Written by Bill Yankosky (aka Yodaman)
For the past year or so, I Rebel has been kind enough to let me contribute articles about Star Wars: Destiny. As a college math professor, I’m always interested in doing some number crunching so most of my articles have focused on data and statistics. However, this time I decided to write about my experience leading up to, playing in, and ultimately making the Top 4 at the 2020 Destiny Prime at Game Theory in Raleigh, NC. As I started writing, I realized it things were getting long so I’ve decided to split this up into two separate articles. Welcome to Episode I of II.
I definitely consider myself a casually competitive player. While I certainly prefer winning over losing, ultimately my main goal whenever I play a game is to have fun and interact with people. Some of the most fun I’ve had playing Destiny has been in casual settings or drafts when you can have interactions that are really amusing and out of the ordinary. But, to be fair, I also enjoy playing in small local tournaments. Those are pretty relaxed and the social interaction is great. I consider tournaments a way to just challenge myself to play better. Many people play meta decks at them so there is still an element of good competition.
I’ve done well enough to win several local Destiny tourneys since the game was released, but I realize my own limitations. I harbor no illusion about getting to the level of supremely talented players like HonestlySarcastc (the player widely considered to be the best Destiny player in the World) or Agent of Zion (the fact he piloted Dryden Vos to a Top 4 finish at a major event still makes me shake my head in disbelief), so if you’re looking for some grand insight from a top player and their performance at a major event, you may want to stop reading here. However, if you’re interested in hearing the story about what an “everyday” player did to prepare for, play at and ultimately finish in the Top 4 at what turned out to be a relatively small Prime, hopefully, you’ll enjoy these two articles.
PREPARATION AND PLANNING
As my longtime screen name of Yodaman suggests, like Yoda, I’m older than I care to admit and a bit of a hermit. Traveling a long distance to play in a major event has never been and never will be on my radar. However, when I found out Game Theory in Raleigh, NC was going to host a Prime, I knew I would go to it to help support the store and the Raleigh Destiny community. The previous Regional held at Game Theory in 2018 was my first foray back into competitive Destiny after not playing in a tournament for over a year and a half. Even though it’s a good 45-50 minute drive from where I live in eastern North Carolina, Game Theory is one of the closest gaming stores to my house and I’ve been playing there regularly for over a year (basically since the last Regional). I’ve written about Game Theory in some of my other articles because I really enjoy the atmosphere at the store and the community there is great.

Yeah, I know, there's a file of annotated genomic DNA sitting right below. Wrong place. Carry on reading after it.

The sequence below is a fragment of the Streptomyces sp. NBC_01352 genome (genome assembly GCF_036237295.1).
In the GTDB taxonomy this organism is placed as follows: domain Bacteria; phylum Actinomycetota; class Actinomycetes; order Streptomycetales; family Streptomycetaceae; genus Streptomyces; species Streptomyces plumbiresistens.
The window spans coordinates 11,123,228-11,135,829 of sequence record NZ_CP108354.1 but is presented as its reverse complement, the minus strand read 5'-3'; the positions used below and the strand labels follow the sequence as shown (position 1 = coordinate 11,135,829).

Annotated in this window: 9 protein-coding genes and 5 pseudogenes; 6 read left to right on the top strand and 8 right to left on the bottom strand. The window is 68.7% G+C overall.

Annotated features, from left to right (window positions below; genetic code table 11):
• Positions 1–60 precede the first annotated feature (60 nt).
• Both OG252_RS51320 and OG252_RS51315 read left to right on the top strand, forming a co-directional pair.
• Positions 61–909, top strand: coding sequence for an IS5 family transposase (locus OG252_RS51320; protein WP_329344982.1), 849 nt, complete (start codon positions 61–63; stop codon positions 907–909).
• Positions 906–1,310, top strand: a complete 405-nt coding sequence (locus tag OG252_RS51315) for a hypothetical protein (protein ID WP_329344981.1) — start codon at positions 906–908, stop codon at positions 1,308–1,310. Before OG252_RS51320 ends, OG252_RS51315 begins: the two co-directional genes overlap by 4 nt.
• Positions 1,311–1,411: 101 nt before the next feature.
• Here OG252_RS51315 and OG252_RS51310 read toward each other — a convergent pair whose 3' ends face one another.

I play a fair amount of Destiny. About once a month I get together with my best friend Jerry at my house and we play in person. It wouldn’t surprise me if we’re the only 2 people in our small town of Wilson, NC who’ve even heard about the game. However, for about the past year when Jerry and I’ve gotten together, we’ve just actually played a bunch of 2 person draft games. We went in and bought a bunch of boxes of older sets (8 boxes to be exact) for cheap on Amazon and we still haven’t finished opening and drafting all of them yet. Those games are always a lot of fun, but drafting is certainly not the same as playing constructed.
I do make it out to Game Theory when my schedule permits to play with the amazing people out there. I also occasionally play on TTS against a couple of the guys I know from Game Theory, Joseph and Ben. However, the vast majority of Destiny games that I play are on TTS against my friend Derek (aka Queklaine) who lives in Oregon. Derek and I have known each other since our days playing the Star Wars LCG even though we’ve never actually met in person. Seeing the end of the Star Wars LCG was near, Derek and I both started playing Destiny when the game came out so it was natural for us to start playing games on TTS. We probably play 2-3 games of Destiny against each other most days each week.
Unlike me, Derek has always had a regular Destiny scene close to where he lives in Portland, Oregon. His local community includes the members of Dice Commando, Andrew and Mike (runner up at LVO), and they have weekly tournaments in their local area twice per week so the level of competition is pretty good. People say the only way to get better is to play people better than you and I think that statement is certainly true. Derek is definitely a better player than me and I’ve improved thanks to playing him. I think he’d say he’s gotten better by playing people like Andrew and Mike regularly. So there’s some sort of trickle-down effect from these interactions.